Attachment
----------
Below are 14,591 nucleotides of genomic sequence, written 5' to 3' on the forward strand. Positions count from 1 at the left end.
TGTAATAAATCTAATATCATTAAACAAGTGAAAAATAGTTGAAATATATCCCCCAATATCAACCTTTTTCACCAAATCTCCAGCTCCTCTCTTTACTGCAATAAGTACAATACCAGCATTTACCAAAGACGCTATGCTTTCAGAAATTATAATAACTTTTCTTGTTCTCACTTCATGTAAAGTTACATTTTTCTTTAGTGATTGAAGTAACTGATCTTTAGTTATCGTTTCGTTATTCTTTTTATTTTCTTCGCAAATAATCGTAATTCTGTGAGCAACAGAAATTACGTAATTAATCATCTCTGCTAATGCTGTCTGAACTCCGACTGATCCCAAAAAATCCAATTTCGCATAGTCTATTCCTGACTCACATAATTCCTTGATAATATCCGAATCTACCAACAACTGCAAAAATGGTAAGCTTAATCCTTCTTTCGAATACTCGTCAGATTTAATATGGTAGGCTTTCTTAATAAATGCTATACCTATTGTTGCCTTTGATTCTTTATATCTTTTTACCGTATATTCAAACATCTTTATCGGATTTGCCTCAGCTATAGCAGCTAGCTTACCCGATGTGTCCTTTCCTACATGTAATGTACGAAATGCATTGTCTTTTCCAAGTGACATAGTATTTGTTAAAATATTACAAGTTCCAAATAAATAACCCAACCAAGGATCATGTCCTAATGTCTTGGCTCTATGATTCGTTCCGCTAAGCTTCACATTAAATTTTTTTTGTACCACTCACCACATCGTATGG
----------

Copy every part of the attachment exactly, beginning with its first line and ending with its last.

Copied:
Below are 14,591 nucleotides of genomic sequence, written 5' to 3' on the forward strand. Positions count from 1 at the left end.
TGTAATAAATCTAATATCATTAAACAAGTGAAAAATAGTTGAAATATATCCCCCAATATCAACCTTTTTCACCAAATCTCCAGCTCCTCTCTTTACTGCAATAAGTACAATACCAGCATTTACCAAAGACGCTATGCTTTCAGAAATTATAATAACTTTTCTTGTTCTCACTTCATGTAAAGTTACATTTTTCTTTAGTGATTGAAGTAACTGATCTTTAGTTATCGTTTCGTTATTCTTTTTATTTTCTTCGCAAATAATCGTAATTCTGTGAGCAACAGAAATTACGTAATTAATCATCTCTGCTAATGCTGTCTGAACTCCGACTGATCCCAAAAAATCCAATTTCGCATAGTCTATTCCTGACTCACATAATTCCTTGATAATATCCGAATCTACCAACAACTGCAAAAATGGTAAGCTTAATCCTTCTTTCGAATACTCGTCAGATTTAATATGGTAGGCTTTCTTAATAAATGCTATACCTATTGTTGCCTTTGATTCTTTATATCTTTTTACCGTATATTCAAACATCTTTATCGGATTTGCCTCAGCTATAGCAGCTAGCTTACCCGATGTGTCCTTTCCTACATGTAATGTACGAAATGCATTGTCTTTTCCAAGTGACATAGTATTTGTTAAAATATTACAAGTTCCAAATAAATAACCCAACCAAGGATCATGTCCTAATGTCTTGGCTCTATGATTCGTTCCGCTAAGCTTCACATTAAATTTTTTTTGTACCACTCACCACATCGTATGG